If you ask most people how they feel about “tort reform,” most will offer an opinion: good or bad. My goal is not to convince you one way or another, but rather to inform you of how tort reform really works in practice. I will leave it you to make a decision as to whether tort reform is good, bad, or, more important, consistent with justice meted our fairly.
Tort reform generally refers to one thing: caps on damages. Put another way, it is an arbitrary legislative limit in personal-injury lawsuits imposed without regard to the degree of the loss.The best way to show you how caps on damages work, and the strange outcomes that result, is to look at the same accident, and the same injury in three different abutting states/jurisdictions. Let’s look at the same case that is tried to a jury in Maryland, Virginia and the District of Columbia.
“Dad,” a father of three children, is on his way home from work when his car is struck by a physician’s car. The physician, after a long night at the hospital, runs a red light. Dad survives the accident, but suffers a severe brain injury, such that he can no longer earn a living. Prior to the accident, Dad earned $150,000 per year as an executive. It is agreed that Dad would have earned $2.5 million over his lifetime to support his family, send his kids to college, etc. Let’s also assume that Dad is in tremendous pain from his injuries, and that this pain cannot be alleviated. Thus, he will live with this pain every day for the rest of his life, and he will never be able to meaningfully interact with his kids again.
The case goes to trial on the same day in Maryland, D.C. and Virginia. All three juries award Dad his full economic loss of $2.5 million, and all three juries award Dad $1 million for his pain, suffering, and the loss of enjoyment of life, for a total award of $3.5 million. (By the way, if this sounds like a lot to you, ask whether you would take $3.5 million to be in Dad’s position?)
So in all three jurisdictions, Dad collects $3.5 million, right? Well, not so fast. In Virginia and in D.C., you would be correct that Dad is entitled to his full recovery. That is because neither D.C., nor Virginia, have legislatively limited damages in (non-medical malpractice) personal-injury cases. Maryland, however, has enacted a legislative limit on the pain and suffering component of damages. Thus, the $1 million the jury awarded will be legislatively limited to $770,000.00 once the jury leaves the courtroom. If you want to read the law, look at Md. Courts & Jud. Proc. §11-308.
So far, here is the result. If Dad is struck by the tired physician on the Virginia border, he recovers $3.5 million. If he is struck on the D.C. side, he recovers $3.5 million. If he is struck on the Maryland side, he recovers $3,270,000.00.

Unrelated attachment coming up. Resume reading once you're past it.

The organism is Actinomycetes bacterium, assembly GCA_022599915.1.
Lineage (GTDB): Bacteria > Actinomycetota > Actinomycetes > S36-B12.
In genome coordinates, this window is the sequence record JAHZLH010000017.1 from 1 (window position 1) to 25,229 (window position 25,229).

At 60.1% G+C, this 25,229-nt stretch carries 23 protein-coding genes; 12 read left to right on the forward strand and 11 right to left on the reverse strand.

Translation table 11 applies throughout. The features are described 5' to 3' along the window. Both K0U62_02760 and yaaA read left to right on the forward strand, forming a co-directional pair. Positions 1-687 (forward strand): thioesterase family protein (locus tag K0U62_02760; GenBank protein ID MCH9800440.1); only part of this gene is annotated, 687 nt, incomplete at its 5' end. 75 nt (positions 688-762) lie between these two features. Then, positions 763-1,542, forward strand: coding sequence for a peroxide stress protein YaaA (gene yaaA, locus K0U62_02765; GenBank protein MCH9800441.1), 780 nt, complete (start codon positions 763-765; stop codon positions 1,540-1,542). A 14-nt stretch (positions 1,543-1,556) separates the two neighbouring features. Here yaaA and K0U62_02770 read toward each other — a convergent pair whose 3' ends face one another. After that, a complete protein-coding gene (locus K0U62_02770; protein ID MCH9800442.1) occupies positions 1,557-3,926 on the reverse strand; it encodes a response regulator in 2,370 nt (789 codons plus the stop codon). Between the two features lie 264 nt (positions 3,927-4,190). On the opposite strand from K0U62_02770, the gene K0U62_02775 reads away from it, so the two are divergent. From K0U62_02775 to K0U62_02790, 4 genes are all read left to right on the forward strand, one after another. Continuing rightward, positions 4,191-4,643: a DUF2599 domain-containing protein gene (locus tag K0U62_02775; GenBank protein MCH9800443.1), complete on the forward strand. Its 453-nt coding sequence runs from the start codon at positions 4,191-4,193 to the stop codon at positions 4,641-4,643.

A bit strange, but as they say, you “ain’t seen nothing yet.”
Now let’s take the same injury to Dad, caused by the same physician, but instead the physician causes the injury during surgery. You would think the recovery would be the same, given that the injury is the same, right? Wrong.
In medical malpractice cases only, Virginia has enacted a special cap on damages. That cap limits all patients in Virginia to no more than a $2 million recovery. The cap is inclusive, meaning it limits both Dad’s financial loss and his pain and suffering loss. (The law is Va. Code §8.01-581.15). So in Virginia, if Dad is struck by the physician in the car, he recovers his full loss, $3.5 million. If the physician causes the same injury to Dad but in a medical setting, Dad recovers $2 million.
Now we turn to Maryland. If you are assuming that the Maryland cap we already discussed will limit Dad’s damages, you are only partially correct. While Maryland does cap the pain and suffering component of medical-malpractice awards, just like it caps personal-injury awards, it caps them at a lower amount. Thus, while the pain and suffering cap if Dad is struck by the physician’s car is $770,000, the pain and suffering cap, if the physician causes the injury in the medical setting is $710,000.00. Thus, Dad’s total recovery in the Maryland medical malpractice case is $3,210,00.00. If you want to read the separate Maryland malpractice cap, go to Md. Code Cts. & Jud. Proc. § 3-2A-09.
Finally, we come to the District of Columbia, which is easy. The District does not legislatively limit jury awards, trusting its citizens to set the amount (with oversight by the trial judge), as enshrined in our Constitution. Thus, in D.C., Dad recovers his full $3.5 million loss for the medical malpractice injury.
In case your head is spinning by now, below is an easy reference chart for you:
Same accident, same losses totaling $3.5 million
Recovery in: Automobile Injury Medical Malpractice Injury
Washington, DC $3.5 million $3.5 million
Virginia $3.5 million $2.0 million
Maryland $3.27 million $3.21 million
So the next time someone asks you about tort reform, before answering whether you support it, make sure you know what zip code you are standing in!